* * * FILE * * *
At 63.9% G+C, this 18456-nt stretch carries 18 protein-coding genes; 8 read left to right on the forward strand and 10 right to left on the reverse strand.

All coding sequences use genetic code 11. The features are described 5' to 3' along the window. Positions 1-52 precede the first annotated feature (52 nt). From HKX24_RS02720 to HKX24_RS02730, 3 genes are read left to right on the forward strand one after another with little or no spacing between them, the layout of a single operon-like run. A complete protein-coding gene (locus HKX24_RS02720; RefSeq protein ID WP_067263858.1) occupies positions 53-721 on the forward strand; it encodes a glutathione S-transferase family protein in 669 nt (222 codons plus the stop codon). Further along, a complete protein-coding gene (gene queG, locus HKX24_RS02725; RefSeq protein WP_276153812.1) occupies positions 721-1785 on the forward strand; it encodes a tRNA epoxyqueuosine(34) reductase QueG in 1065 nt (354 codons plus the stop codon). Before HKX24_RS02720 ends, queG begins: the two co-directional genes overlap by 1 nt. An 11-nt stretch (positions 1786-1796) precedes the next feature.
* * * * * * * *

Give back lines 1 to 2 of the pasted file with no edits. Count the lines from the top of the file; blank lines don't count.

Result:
At 63.9% G+C, this 18456-nt stretch carries 18 protein-coding genes; 8 read left to right on the forward strand and 10 right to left on the reverse strand.

All coding sequences use genetic code 11. The features are described 5' to 3' along the window. Positions 1-52 precede the first annotated feature (52 nt). From HKX24_RS02720 to HKX24_RS02730, 3 genes are read left to right on the forward strand one after another with little or no spacing between them, the layout of a single operon-like run. A complete protein-coding gene (locus HKX24_RS02720; RefSeq protein ID WP_067263858.1) occupies positions 53-721 on the forward strand; it encodes a glutathione S-transferase family protein in 669 nt (222 codons plus the stop codon). Further along, a complete protein-coding gene (gene queG, locus HKX24_RS02725; RefSeq protein WP_276153812.1) occupies positions 721-1785 on the forward strand; it encodes a tRNA epoxyqueuosine(34) reductase QueG in 1065 nt (354 codons plus the stop codon). Before HKX24_RS02720 ends, queG begins: the two co-directional genes overlap by 1 nt. An 11-nt stretch (positions 1786-1796) precedes the next feature.